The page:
Howard Reid apparently has all the right academic credentials – an unpublished PhD thesis in anthropology based on research among hunter-gatherers in Brazil – and, as well as practical experience from living with Tuaregs in North Africa, he has made documentaries about ancient civilisations for the BBC, Channel 4 and the Public Broadcasting Service in the USA. So you would expect him not only to declaim knowledgeably with his Indiana Jones hat on but also to discuss with scholarly rigour wearing his mortar board.

Not a bit of it. Continue reading “An idiosyncratic reading of Arthurian origins”

The essence of good storytelling

Philip Reeve Here Lies Arthur Scholastic 2007

glastonbury_crossMy expectations for a historical-fiction Arthur-type character are rather specific. I don’t rate at all highly any back-projections of Malory, Tennyson or even Geoffrey of Monmouth into a sub-Roman context, with medieval concepts of round tables, grails and swords embedded in stones appearing anachronistically in Late Antiquity. And so my heart sank when I began reading a scenario involving a Lady in a Lake in this young adult fiction book.

But, dedicated Arthurian that I am, I persisted, and am very glad to have done so. For the essence of every good story-teller (and Philip Reeve is one of these) includes the gift of using such motifs sensitively. What we have presented here is a tale within a tale, where Reeve weaves a story of how Myrddin embroiders narratives around the exploits of a minor warlord, so that we almost believe that this was the way the Arthurian legends could have come about: with pagan mythology and imagination hijacked by a bard to boost the reputation of a barbarian chieftain.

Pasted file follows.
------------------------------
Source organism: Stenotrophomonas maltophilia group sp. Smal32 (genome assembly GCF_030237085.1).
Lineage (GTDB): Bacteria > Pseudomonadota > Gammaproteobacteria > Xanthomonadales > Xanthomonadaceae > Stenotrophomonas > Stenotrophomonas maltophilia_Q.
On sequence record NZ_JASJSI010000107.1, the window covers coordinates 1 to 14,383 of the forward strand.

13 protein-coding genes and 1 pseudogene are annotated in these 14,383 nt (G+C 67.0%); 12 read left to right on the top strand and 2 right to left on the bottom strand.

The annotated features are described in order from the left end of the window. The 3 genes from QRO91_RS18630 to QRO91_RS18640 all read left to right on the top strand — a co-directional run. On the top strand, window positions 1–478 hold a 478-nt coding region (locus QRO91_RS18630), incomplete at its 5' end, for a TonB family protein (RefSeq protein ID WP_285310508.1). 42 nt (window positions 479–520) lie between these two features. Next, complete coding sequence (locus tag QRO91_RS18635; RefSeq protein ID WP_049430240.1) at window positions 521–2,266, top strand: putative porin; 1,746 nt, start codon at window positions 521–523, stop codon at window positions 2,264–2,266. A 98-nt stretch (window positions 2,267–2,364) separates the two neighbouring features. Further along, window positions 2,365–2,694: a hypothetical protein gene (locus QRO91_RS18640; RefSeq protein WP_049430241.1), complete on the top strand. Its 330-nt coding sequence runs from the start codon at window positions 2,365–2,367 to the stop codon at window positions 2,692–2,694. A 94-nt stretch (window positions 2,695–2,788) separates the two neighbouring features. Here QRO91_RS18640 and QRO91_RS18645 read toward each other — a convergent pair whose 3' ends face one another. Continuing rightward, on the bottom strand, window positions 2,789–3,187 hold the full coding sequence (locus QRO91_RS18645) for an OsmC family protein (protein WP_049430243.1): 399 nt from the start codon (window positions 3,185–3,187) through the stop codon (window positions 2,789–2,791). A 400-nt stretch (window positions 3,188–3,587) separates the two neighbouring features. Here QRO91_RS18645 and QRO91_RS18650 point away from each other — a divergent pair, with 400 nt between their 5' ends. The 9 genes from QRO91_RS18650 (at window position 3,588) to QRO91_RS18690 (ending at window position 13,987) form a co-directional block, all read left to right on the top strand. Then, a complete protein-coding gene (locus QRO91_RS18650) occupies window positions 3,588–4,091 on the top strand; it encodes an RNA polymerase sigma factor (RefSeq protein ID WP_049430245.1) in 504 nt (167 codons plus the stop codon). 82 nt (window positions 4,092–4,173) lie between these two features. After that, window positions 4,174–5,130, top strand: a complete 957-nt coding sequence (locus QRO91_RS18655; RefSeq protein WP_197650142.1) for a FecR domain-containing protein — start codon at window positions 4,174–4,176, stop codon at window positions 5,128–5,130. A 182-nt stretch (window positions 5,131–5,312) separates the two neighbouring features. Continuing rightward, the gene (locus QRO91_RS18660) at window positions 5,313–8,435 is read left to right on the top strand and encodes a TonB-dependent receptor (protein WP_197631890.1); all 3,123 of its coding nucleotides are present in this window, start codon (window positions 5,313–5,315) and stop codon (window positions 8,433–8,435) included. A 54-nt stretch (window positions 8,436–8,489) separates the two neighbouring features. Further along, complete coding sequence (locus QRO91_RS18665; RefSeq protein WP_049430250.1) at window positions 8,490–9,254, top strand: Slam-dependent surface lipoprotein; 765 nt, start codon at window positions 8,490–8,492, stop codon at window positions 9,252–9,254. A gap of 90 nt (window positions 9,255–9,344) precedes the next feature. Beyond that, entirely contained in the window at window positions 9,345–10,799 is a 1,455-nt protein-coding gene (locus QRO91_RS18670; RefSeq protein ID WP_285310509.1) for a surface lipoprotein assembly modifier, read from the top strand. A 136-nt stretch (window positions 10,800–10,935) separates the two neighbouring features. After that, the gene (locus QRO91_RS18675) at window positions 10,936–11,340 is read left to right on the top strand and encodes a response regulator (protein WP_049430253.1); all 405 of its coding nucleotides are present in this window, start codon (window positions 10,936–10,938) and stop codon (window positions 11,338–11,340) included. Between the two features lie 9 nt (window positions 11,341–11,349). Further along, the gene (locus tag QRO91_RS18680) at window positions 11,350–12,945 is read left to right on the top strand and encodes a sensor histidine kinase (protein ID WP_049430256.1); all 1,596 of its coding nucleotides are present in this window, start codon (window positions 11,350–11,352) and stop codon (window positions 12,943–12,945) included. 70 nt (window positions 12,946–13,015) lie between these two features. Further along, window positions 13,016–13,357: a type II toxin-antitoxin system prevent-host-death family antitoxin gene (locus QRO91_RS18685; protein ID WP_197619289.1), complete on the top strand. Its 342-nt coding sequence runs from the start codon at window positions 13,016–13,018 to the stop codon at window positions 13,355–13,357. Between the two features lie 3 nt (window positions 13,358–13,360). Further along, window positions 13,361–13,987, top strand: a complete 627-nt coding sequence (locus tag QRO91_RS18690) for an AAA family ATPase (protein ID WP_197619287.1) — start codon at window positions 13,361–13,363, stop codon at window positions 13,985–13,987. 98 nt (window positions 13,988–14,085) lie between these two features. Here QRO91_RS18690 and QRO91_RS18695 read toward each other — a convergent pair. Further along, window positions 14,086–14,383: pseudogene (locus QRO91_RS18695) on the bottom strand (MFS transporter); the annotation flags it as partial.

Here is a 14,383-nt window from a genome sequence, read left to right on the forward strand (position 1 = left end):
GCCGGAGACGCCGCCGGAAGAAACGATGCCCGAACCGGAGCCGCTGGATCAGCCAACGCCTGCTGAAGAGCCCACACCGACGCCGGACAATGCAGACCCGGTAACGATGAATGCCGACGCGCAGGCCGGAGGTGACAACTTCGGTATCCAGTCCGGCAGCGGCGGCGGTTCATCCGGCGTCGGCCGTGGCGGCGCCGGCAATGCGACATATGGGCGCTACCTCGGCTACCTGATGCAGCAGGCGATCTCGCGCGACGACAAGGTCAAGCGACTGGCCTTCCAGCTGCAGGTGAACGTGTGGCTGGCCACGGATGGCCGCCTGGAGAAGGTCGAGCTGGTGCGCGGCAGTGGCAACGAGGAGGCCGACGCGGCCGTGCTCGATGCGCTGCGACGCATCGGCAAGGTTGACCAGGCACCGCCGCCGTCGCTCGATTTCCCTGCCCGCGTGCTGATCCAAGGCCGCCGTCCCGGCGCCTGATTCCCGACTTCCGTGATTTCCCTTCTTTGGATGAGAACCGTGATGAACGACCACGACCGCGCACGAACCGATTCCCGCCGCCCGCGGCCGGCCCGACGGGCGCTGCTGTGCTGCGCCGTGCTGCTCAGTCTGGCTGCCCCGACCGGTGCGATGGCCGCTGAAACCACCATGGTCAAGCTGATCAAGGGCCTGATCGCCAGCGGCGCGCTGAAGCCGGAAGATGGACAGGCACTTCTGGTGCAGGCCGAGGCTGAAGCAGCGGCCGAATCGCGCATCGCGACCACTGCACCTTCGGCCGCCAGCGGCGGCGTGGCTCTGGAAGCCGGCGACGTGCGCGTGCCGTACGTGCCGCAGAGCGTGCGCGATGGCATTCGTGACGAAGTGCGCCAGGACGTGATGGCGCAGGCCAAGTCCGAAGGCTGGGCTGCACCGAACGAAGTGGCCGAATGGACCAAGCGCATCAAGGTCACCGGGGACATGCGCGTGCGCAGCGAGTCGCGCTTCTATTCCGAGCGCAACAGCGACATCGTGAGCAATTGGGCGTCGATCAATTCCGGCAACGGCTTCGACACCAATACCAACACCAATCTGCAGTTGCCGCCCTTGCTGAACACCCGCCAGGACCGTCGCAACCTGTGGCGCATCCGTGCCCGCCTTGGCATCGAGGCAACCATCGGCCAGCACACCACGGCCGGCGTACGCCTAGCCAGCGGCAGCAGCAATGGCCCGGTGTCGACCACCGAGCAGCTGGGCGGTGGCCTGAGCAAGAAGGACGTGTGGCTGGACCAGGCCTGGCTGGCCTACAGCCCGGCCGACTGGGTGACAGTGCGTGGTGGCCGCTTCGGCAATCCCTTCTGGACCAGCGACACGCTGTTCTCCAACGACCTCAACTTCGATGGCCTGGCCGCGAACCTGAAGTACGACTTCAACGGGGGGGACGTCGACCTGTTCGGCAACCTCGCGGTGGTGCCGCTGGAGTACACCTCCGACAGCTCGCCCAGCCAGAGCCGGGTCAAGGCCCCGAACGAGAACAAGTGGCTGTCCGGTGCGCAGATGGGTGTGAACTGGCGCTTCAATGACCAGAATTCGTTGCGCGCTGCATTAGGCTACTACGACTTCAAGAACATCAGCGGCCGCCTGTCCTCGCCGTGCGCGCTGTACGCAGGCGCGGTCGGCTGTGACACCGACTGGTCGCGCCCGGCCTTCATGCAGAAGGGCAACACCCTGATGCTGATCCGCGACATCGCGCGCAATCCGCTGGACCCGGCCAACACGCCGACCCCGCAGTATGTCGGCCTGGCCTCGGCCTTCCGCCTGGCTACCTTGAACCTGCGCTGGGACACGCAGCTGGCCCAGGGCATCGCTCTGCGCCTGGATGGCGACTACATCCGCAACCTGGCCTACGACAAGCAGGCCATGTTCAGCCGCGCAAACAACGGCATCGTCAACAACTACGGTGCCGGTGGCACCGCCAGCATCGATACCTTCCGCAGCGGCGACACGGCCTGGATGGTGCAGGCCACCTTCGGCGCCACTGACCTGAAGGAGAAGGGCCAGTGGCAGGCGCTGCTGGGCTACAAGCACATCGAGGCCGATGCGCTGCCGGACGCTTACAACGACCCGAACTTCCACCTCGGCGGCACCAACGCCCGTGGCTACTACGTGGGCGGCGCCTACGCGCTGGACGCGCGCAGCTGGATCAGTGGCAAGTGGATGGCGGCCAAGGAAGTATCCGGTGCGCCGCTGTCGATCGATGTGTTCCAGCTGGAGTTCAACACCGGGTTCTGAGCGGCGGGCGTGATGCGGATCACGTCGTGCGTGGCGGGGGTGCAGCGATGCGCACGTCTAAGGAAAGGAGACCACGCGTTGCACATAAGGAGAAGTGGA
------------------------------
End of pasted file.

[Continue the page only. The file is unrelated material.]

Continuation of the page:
In a note the author reminds us Continue reading “The essence of good storytelling”

Throwing cold water on a legend

Arthur-and-Guinevere

N J Higham King Arthur: myth-making and history Routledge 2002

King Arthur. How this short phrase stimulates a knee-jerk reaction: from amateur historians who want to convince the public that their vision of the fabled monarch is true, and from hard-bitten historians who deny not only his existence but irascibly inveigh in print against what they regard as the lunatic fringe. Now this is not one of those academic books that castigates and berates that fringe while simultaneously feeding from the hand it bites, but it nevertheless very definitely takes a minimalist view of the existence of Arthur, king or otherwise. Nick Higham is well-placed to authoritatively examine the historical contexts in which the Arthurian legend grew, and does so in very great detail; a short review can only highlight one or two of the original contributions this study makes to the literature.

Continue reading “Throwing cold water on a legend”

A fascinating study of a fantastical building

Edward III's tomb effigy, Westminster Abbey
Edward III’s tomb effigy, Westminster Abbey (Wikipedia Commons)

Julian Munby, Richard Barber, Richard Brown
Edward III’s Round Table at Windsor:
the House of the Round Table and
the Windsor Festival of 1344

Boydell Press 2007

Historical re-enactments have always been popular, especially in the late 20th century, from the Society for Creative Anachronism in America, through English Civil War society The Sealed Knot and Dark Age re-enactment group Britannia in more recent years, to the 500th anniversary of the last great tournament in Wales (which was celebrated at Carew Castle in West Wales in May 2007). Sir Rhys ap Thomas, a supporter of Henry Tudor before he became king, marked his admission to the Order of the Garter with what became known as the Great Carew Tournament of 1507, and appropriately enough his family’s poet, Rhys Nanmor, compared Carew Castle to King Arthur’s palace.

But the enthusiasm for historical re-enactment goes back much further back than this, Continue reading “A fascinating study of a fantastical building”